#6: CarFax/Autocheck are not the vehicle history Bible they want you to think they are. KBB/Edmunds/Black Book/NADA etc, are not the vehicle value Bibles they want you to think they are. First, Vehicle history reports should be looked at with the full title disclosed. The industry should call them “Vehicle Known and Reported History Reports” because they rely on data that is known and reported. The validity of the data is not verified. In fact, there is a disclaimer on the bottom of every CarFax webpage that states “CARFAX Vehicle History products and services are based only on information supplied to CARFAX. CARFAX does not have the complete history of every vehicle. Use the CARFAX search as one important tool, along with a vehicle inspection and test drive, to make a better decision about your next used car.” The Malibu I sold was involved in 2 accidents, once in a Walgreens parking lot where someone backed into my driver’s side rear door and another when I hit a deer. Neither had a police report or accident report filed, both were reported to and covered by my insurance company, neither were reported to CarFax. I did disclose to the buyer those two accidents, complete with the documentation on the repairs. Second, vehicle valuation sites vary greatly. On one such valuation site, hidden deep in their terms and conditions page is the sentence: “Vehicle valuations are opinions and may vary from vehicle to vehicle. Actual valuations are based upon current available information and analysis of market conditions, and will vary depending on specifications, vehicle condition or other particular circumstances pertinent to a particular vehicle or the transaction or the parties to the transaction.” Basically, vehicle values are made up based on a complex algorithm of data points that may or may not apply to your particular market or vehicle. I recently sold my wife’s 2001 Outback with 202k miles on it for $2,900, which was $200 more than my original asking price. Based on the major valuation sites, the car was worth less than half what I sold it for, but looking at similar, and even identical, vehicles currently on the market, I had the lowest asking price. Ironically, I sold the car within 2 days after a major weather event in my area, so price can be affected by environmental factors too.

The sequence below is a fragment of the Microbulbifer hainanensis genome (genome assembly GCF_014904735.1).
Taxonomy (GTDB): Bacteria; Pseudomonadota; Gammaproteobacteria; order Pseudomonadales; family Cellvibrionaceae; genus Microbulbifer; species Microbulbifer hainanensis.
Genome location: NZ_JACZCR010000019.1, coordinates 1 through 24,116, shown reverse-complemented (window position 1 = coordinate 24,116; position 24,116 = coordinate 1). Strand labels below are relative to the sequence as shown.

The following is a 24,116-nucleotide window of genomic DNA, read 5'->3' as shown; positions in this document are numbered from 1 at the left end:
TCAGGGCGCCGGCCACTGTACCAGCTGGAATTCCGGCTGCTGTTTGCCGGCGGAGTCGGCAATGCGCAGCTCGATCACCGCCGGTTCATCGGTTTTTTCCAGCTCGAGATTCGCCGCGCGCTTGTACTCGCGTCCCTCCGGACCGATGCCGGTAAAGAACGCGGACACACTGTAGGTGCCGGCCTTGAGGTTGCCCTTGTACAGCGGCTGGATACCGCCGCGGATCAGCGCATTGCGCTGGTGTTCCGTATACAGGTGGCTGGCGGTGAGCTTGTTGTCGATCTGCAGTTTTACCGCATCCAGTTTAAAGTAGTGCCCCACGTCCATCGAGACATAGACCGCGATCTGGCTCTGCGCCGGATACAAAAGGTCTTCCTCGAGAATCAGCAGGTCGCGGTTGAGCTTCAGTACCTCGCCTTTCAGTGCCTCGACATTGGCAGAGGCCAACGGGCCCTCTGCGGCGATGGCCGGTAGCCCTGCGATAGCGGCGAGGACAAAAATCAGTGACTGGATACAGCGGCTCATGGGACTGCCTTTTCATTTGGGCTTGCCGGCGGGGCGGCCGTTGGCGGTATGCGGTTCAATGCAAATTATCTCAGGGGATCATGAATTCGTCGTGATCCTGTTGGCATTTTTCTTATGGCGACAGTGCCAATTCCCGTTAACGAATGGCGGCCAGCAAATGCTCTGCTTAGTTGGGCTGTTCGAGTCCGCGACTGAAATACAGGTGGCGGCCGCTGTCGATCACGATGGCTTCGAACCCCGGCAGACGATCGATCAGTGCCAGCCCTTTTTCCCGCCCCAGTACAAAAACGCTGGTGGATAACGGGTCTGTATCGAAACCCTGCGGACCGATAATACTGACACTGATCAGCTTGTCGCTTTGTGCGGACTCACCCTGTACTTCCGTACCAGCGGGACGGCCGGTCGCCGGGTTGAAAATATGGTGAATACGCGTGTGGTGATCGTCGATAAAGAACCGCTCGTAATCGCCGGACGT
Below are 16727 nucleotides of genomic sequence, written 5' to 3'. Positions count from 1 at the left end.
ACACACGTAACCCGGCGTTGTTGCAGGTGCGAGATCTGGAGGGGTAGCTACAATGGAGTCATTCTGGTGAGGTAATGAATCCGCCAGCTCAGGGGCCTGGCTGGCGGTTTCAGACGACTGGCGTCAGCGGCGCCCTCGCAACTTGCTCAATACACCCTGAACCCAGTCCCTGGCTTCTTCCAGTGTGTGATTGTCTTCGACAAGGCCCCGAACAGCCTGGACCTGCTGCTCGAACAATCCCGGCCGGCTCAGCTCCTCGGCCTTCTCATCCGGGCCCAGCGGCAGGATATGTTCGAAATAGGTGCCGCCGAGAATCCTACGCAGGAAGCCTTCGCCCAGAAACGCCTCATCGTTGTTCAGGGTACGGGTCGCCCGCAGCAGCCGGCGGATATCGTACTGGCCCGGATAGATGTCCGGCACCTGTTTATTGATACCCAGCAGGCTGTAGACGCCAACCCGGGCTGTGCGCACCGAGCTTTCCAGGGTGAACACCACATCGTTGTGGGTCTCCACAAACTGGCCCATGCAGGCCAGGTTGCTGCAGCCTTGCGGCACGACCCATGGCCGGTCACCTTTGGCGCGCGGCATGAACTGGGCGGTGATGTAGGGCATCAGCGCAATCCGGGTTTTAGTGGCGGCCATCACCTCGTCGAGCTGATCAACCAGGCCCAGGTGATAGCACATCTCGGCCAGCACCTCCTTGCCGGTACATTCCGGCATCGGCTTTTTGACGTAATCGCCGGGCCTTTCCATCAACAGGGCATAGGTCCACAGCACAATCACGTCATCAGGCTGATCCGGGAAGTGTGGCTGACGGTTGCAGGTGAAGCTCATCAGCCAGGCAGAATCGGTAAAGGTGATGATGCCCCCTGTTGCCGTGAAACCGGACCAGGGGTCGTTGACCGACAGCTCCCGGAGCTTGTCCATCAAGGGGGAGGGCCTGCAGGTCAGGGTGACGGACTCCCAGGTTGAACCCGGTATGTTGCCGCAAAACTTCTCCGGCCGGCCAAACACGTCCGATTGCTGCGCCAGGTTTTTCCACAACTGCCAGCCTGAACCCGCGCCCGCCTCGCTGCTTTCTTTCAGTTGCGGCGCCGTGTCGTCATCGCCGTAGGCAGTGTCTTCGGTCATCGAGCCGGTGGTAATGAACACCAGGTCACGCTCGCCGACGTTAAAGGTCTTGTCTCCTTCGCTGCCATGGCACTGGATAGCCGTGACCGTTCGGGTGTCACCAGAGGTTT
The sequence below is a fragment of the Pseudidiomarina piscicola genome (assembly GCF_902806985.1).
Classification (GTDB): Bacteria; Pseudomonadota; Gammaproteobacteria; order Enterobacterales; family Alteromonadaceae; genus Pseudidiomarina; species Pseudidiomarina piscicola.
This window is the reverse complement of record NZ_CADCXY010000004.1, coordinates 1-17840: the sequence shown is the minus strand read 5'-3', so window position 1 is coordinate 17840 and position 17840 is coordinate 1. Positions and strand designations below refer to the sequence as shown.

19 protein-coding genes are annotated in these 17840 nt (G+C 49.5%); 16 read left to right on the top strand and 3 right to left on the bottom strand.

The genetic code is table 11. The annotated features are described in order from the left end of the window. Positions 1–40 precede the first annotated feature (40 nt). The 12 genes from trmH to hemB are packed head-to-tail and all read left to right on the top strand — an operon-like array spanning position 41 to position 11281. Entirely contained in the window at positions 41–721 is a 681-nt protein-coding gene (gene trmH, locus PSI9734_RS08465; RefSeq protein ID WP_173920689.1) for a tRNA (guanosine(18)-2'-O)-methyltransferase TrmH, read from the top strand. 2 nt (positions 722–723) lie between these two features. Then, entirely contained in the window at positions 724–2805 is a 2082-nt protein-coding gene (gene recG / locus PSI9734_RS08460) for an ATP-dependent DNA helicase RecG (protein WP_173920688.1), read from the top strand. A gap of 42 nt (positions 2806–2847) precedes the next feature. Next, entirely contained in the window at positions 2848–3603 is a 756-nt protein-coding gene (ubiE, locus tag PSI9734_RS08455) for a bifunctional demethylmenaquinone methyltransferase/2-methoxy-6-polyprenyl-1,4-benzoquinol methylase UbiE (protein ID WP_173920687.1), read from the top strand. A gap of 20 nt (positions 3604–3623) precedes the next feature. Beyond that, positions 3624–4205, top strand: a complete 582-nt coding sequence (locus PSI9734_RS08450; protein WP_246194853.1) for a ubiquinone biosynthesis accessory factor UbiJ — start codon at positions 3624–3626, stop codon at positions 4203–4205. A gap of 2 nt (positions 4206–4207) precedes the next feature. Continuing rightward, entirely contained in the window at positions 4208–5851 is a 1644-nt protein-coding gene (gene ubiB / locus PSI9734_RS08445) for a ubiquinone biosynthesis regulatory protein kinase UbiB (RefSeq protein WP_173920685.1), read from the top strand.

In conclusion, driving a car that you’re happy with is important. It is, after all, the second most expensive purchase that you will make in your life. In my case, my TV cost more than the last 3 cars I bought, and they’re all still on the road today. Make sure you check out my new series “Profit Cars”, live now for free on YouTube without advertisements. The series shows you how to buy, fix, and resell cars for profit. The first car in the series is the 1998 Subaru Outback Limited.